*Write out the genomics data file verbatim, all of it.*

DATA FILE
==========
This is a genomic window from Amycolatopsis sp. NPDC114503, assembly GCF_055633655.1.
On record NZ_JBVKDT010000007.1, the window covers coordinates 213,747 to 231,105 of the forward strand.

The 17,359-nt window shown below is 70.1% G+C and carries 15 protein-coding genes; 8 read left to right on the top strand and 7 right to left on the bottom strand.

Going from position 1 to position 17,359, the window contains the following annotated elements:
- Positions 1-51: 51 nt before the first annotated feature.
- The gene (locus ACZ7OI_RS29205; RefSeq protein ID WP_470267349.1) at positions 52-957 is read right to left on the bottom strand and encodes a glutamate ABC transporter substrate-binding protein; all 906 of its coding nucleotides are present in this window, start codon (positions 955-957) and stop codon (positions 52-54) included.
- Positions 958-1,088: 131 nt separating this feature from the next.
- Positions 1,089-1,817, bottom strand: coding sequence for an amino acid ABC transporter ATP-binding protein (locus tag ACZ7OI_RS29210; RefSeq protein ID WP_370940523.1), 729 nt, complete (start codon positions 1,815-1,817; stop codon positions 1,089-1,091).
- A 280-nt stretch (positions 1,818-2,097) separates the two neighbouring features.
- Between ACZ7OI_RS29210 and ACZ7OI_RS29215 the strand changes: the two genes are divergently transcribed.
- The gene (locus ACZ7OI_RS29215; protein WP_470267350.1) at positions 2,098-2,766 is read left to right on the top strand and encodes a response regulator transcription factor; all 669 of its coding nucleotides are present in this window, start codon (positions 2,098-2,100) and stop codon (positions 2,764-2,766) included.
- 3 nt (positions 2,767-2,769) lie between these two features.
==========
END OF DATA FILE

This is a genomic window from Amycolatopsis sp. NPDC114503, assembly GCF_055633655.1.
On record NZ_JBVKDT010000007.1, the window covers coordinates 213,747 to 231,105 of the forward strand.

The 17,359-nt window shown below is 70.1% G+C and carries 15 protein-coding genes; 8 read left to right on the top strand and 7 right to left on the bottom strand.

Going from position 1 to position 17,359, the window contains the following annotated elements:
- Positions 1-51: 51 nt before the first annotated feature.
- The gene (locus ACZ7OI_RS29205; RefSeq protein ID WP_470267349.1) at positions 52-957 is read right to left on the bottom strand and encodes a glutamate ABC transporter substrate-binding protein; all 906 of its coding nucleotides are present in this window, start codon (positions 955-957) and stop codon (positions 52-54) included.
- Positions 958-1,088: 131 nt separating this feature from the next.
- Positions 1,089-1,817, bottom strand: coding sequence for an amino acid ABC transporter ATP-binding protein (locus tag ACZ7OI_RS29210; RefSeq protein ID WP_370940523.1), 729 nt, complete (start codon positions 1,815-1,817; stop codon positions 1,089-1,091).
- A 280-nt stretch (positions 1,818-2,097) separates the two neighbouring features.
- Between ACZ7OI_RS29210 and ACZ7OI_RS29215 the strand changes: the two genes are divergently transcribed.
- The gene (locus ACZ7OI_RS29215; protein WP_470267350.1) at positions 2,098-2,766 is read left to right on the top strand and encodes a response regulator transcription factor; all 669 of its coding nucleotides are present in this window, start codon (positions 2,098-2,100) and stop codon (positions 2,764-2,766) included.
- 3 nt (positions 2,767-2,769) lie between these two features.